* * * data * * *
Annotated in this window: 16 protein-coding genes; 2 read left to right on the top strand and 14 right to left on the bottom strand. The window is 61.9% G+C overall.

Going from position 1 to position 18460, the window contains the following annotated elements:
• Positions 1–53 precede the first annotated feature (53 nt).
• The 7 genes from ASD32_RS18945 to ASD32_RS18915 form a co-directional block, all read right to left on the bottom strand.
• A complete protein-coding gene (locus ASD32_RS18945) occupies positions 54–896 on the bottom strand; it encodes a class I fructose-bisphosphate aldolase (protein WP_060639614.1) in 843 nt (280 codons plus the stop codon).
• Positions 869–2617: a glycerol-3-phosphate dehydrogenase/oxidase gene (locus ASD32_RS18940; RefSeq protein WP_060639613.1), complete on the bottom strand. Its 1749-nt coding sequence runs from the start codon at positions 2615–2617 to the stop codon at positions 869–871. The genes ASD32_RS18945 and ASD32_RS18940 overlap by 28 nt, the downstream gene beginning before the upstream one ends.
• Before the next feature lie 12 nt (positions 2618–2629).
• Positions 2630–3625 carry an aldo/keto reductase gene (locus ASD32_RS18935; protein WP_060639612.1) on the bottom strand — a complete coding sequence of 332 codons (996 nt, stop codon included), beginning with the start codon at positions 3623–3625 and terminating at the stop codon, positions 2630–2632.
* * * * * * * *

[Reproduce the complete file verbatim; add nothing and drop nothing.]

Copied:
Annotated in this window: 16 protein-coding genes; 2 read left to right on the top strand and 14 right to left on the bottom strand. The window is 61.9% G+C overall.

Going from position 1 to position 18460, the window contains the following annotated elements:
• Positions 1–53 precede the first annotated feature (53 nt).
• The 7 genes from ASD32_RS18945 to ASD32_RS18915 form a co-directional block, all read right to left on the bottom strand.
• A complete protein-coding gene (locus ASD32_RS18945) occupies positions 54–896 on the bottom strand; it encodes a class I fructose-bisphosphate aldolase (protein WP_060639614.1) in 843 nt (280 codons plus the stop codon).
• Positions 869–2617: a glycerol-3-phosphate dehydrogenase/oxidase gene (locus ASD32_RS18940; RefSeq protein WP_060639613.1), complete on the bottom strand. Its 1749-nt coding sequence runs from the start codon at positions 2615–2617 to the stop codon at positions 869–871. The genes ASD32_RS18945 and ASD32_RS18940 overlap by 28 nt, the downstream gene beginning before the upstream one ends.
• Before the next feature lie 12 nt (positions 2618–2629).
• Positions 2630–3625 carry an aldo/keto reductase gene (locus ASD32_RS18935; protein WP_060639612.1) on the bottom strand — a complete coding sequence of 332 codons (996 nt, stop codon included), beginning with the start codon at positions 3623–3625 and terminating at the stop codon, positions 2630–2632.